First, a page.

Analysis: Why Labour is at its strongest in a Tory trap

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Got them where he wants them? Osborne's trap could yet backfire.
Got them where he wants them? Osborne's trap could yet backfire.

Why is Westminster so worked up about a bill which stands no chance of being defeated? Despite a tiny (probably five-strong) Lib Dem rebellion against the welfare benefits uprating bill, it will certainly get a second reading and eventually pass into law. It didn't even need to be a bill in the first place. The only reason it exists is because George Osborne wanted some Commons theatre to publicise his policy dividing line. He wouldn't have risked it if there was any chance of it failing.

The benefits debate is not important because of the result, but because of where it puts political debate in the build up to the 2015 election. It's the front line of Conservative and Labour efforts to massage public opinion in their direction.

The polling on welfare is a mess, and that makes it malleable. The Tories think they're on to a winner because the public views out-of-work welfare payments harshly. Seventy-six per cent support stopping out-of-work benefits for people who refuse offers of employment. Seventy-four per cent want to cap the benefits available to any single family to £26,000 a year. Forty-seven per cent don't believe the government is being tough enough on benefits.

But public opinion on the one per cent benefits rise is much tighter than expected. Forty-five per cent back it, while 35% oppose it.


Researchers occasionally hand focus groups stereotypical images of people and ask which party they associate them with. In these tests, the public strongly associates Labour with the feckless layabout in a white string vest watching TV on a weekday afternoon. And yet the party is the most trusted on the issue, by 30% to 22%. It's all very confusing.

The abject state of public understanding of the benefits system doesn't help. For instance, the average voter believes 41% of Britain's welfare budget goes on benefits to unemployed people. In reality, just three per cent does. In general, the less people know about benefits, the more opposed they are towards them.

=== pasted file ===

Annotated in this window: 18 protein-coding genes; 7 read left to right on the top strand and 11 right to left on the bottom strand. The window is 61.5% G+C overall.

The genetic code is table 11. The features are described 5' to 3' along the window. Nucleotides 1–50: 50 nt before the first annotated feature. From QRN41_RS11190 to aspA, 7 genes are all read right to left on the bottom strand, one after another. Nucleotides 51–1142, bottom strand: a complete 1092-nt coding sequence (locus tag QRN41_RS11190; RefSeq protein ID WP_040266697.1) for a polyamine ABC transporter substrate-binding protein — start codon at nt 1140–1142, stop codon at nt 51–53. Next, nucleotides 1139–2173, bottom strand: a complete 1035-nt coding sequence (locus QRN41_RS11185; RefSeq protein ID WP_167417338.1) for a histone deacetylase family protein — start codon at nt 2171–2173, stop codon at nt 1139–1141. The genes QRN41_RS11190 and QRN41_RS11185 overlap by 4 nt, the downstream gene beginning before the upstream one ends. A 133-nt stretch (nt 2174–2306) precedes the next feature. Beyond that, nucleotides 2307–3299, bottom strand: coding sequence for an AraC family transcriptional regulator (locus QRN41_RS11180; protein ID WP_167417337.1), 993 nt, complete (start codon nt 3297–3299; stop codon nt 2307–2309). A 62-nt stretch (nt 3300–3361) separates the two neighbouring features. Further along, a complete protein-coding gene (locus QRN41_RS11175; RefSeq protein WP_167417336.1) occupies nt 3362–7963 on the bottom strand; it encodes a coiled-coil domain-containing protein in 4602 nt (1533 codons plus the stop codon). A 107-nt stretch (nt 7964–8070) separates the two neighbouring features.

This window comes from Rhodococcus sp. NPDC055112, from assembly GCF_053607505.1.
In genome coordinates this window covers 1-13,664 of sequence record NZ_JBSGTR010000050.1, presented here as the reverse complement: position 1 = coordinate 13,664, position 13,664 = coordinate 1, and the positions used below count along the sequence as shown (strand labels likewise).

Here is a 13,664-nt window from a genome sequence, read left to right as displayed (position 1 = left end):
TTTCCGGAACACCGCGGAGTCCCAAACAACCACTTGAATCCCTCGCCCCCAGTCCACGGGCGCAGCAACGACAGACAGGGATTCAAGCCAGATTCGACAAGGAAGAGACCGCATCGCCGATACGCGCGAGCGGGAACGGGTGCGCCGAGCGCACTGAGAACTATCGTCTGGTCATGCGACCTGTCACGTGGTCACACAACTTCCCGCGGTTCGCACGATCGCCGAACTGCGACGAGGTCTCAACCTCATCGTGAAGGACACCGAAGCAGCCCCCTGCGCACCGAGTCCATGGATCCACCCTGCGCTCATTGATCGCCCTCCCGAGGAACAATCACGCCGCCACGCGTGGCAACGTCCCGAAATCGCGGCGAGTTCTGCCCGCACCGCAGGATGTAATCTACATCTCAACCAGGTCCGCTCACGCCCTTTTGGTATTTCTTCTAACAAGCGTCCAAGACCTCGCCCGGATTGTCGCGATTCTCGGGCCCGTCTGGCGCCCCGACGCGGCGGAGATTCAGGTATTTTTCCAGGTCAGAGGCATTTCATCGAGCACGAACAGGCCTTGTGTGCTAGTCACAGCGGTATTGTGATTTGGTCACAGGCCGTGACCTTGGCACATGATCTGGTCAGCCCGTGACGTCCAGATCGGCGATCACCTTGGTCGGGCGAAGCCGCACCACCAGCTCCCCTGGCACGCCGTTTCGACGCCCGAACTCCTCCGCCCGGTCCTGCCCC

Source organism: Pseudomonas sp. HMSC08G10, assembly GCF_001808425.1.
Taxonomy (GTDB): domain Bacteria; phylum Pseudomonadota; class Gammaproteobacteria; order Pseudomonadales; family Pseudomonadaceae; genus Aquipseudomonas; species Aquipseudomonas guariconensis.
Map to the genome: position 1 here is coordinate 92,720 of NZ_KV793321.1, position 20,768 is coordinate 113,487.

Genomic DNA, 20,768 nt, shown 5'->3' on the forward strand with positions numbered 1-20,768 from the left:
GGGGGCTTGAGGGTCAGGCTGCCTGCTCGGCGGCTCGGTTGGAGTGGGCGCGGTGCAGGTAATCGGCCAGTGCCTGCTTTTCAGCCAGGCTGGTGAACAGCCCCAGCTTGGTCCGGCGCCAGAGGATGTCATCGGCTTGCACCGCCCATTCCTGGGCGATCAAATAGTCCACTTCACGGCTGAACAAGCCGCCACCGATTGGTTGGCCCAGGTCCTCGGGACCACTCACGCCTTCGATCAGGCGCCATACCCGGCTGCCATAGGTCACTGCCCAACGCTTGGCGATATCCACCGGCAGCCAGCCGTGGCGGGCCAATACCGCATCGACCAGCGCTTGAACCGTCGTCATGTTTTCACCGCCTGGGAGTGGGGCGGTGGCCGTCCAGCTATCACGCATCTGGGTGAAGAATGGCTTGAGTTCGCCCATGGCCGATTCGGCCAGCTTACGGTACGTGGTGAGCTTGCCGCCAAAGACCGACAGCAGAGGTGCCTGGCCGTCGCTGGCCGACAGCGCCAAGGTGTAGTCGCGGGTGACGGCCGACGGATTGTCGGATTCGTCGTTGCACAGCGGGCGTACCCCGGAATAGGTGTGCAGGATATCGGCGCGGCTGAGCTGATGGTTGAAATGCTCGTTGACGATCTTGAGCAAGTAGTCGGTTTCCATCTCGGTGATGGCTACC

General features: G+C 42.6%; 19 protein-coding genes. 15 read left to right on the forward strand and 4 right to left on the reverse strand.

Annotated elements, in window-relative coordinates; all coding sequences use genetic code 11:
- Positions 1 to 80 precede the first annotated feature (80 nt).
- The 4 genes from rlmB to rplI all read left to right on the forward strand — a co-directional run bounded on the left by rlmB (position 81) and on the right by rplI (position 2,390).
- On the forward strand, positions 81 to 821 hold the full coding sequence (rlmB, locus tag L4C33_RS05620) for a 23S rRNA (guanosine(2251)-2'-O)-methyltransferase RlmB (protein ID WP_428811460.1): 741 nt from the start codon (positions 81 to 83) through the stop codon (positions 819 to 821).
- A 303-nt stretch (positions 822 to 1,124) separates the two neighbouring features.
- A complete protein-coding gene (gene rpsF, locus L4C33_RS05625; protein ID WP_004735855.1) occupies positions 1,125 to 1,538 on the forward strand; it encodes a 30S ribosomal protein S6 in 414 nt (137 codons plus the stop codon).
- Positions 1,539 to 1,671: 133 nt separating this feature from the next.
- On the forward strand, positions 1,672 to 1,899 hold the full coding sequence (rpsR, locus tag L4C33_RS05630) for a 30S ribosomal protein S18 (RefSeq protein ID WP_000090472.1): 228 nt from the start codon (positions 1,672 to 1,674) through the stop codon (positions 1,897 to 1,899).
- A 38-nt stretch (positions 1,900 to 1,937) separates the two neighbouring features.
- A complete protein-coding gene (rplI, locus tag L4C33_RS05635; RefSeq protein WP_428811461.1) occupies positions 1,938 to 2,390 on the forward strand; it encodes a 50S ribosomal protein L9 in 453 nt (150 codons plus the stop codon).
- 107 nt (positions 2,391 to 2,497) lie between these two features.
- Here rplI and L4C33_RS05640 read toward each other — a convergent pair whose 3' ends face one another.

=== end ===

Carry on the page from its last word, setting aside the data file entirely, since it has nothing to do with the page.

So Labour feels there is all to play for, even if they are starting on the back foot. It's hoping the public mood will turn against the Tories when they realise the cap is hitting at work families on low wages who rely on government help to make ends meet. The debate is perilously close to the mythical political territory of 'British fair play'. Contradicting this impulse is the most dangerous thing a party can do, as Gordon Brown discovered to his cost over the 10p tax rate.

Labour is hoping this issue symbolises its assertion that austerity is an ideological, rather than a practical, tactic. That may not be so difficult to achieve. The Institute for Fiscal Studies suggests seven million working households will be affected. The more extreme research from think tanks and pressure groups talks of poor families having to chose between energy and food, or being unable to pay their rent and being turfed out their homes.

Osborne's open enjoyment of his dividing line tactics - and the talk of 'skivers' and 'strivers' – could make the Tories seem like heartless Machiavellians, indifferent to the suffering of the working poor as they play their political games. As Tory MP Sarah Wollaston tweeted today: "Not just libdems unhappy at terms like 'skivers'. Difficult decisions should not use divisive rhetoric."

The welfare debate sees Labour at its most vulnerable, stuck in a trap specifically designed to capitalise on its weakness. But it is also its best chance of pressing home its core attack on the Tories: that they are out-of-touch right-wingers making the working poor pay for a rich man's recession.

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